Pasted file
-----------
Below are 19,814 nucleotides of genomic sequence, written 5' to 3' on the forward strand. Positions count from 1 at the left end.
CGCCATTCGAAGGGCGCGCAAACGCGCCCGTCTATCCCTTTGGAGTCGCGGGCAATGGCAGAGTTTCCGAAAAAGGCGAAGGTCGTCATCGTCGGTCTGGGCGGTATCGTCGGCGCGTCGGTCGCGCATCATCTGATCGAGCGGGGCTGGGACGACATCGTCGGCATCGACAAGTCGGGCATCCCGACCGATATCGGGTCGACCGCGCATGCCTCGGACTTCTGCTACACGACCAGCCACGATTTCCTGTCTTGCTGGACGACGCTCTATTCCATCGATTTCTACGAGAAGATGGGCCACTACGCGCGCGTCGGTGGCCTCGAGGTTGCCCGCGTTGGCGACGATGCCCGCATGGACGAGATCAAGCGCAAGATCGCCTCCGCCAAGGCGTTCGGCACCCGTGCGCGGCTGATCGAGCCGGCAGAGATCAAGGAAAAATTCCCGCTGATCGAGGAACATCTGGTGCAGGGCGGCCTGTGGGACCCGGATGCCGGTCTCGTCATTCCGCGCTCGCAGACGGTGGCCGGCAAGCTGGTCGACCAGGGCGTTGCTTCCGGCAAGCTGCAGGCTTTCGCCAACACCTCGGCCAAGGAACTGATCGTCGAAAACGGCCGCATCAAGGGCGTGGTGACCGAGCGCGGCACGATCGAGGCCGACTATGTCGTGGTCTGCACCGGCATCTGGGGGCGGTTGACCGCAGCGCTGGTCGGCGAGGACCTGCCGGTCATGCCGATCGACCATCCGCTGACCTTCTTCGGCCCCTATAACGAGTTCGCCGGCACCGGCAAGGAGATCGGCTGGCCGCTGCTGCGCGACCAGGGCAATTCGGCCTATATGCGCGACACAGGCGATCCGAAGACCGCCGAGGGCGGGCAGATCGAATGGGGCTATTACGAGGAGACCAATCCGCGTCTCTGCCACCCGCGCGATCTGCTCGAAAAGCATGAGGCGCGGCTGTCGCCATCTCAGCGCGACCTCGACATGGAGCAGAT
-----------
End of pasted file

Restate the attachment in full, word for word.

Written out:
Below are 19,814 nucleotides of genomic sequence, written 5' to 3' on the forward strand. Positions count from 1 at the left end.
CGCCATTCGAAGGGCGCGCAAACGCGCCCGTCTATCCCTTTGGAGTCGCGGGCAATGGCAGAGTTTCCGAAAAAGGCGAAGGTCGTCATCGTCGGTCTGGGCGGTATCGTCGGCGCGTCGGTCGCGCATCATCTGATCGAGCGGGGCTGGGACGACATCGTCGGCATCGACAAGTCGGGCATCCCGACCGATATCGGGTCGACCGCGCATGCCTCGGACTTCTGCTACACGACCAGCCACGATTTCCTGTCTTGCTGGACGACGCTCTATTCCATCGATTTCTACGAGAAGATGGGCCACTACGCGCGCGTCGGTGGCCTCGAGGTTGCCCGCGTTGGCGACGATGCCCGCATGGACGAGATCAAGCGCAAGATCGCCTCCGCCAAGGCGTTCGGCACCCGTGCGCGGCTGATCGAGCCGGCAGAGATCAAGGAAAAATTCCCGCTGATCGAGGAACATCTGGTGCAGGGCGGCCTGTGGGACCCGGATGCCGGTCTCGTCATTCCGCGCTCGCAGACGGTGGCCGGCAAGCTGGTCGACCAGGGCGTTGCTTCCGGCAAGCTGCAGGCTTTCGCCAACACCTCGGCCAAGGAACTGATCGTCGAAAACGGCCGCATCAAGGGCGTGGTGACCGAGCGCGGCACGATCGAGGCCGACTATGTCGTGGTCTGCACCGGCATCTGGGGGCGGTTGACCGCAGCGCTGGTCGGCGAGGACCTGCCGGTCATGCCGATCGACCATCCGCTGACCTTCTTCGGCCCCTATAACGAGTTCGCCGGCACCGGCAAGGAGATCGGCTGGCCGCTGCTGCGCGACCAGGGCAATTCGGCCTATATGCGCGACACAGGCGATCCGAAGACCGCCGAGGGCGGGCAGATCGAATGGGGCTATTACGAGGAGACCAATCCGCGTCTCTGCCACCCGCGCGATCTGCTCGAAAAGCATGAGGCGCGGCTGTCGCCATCTCAGCGCGACCTCGACATGGAGCAGAT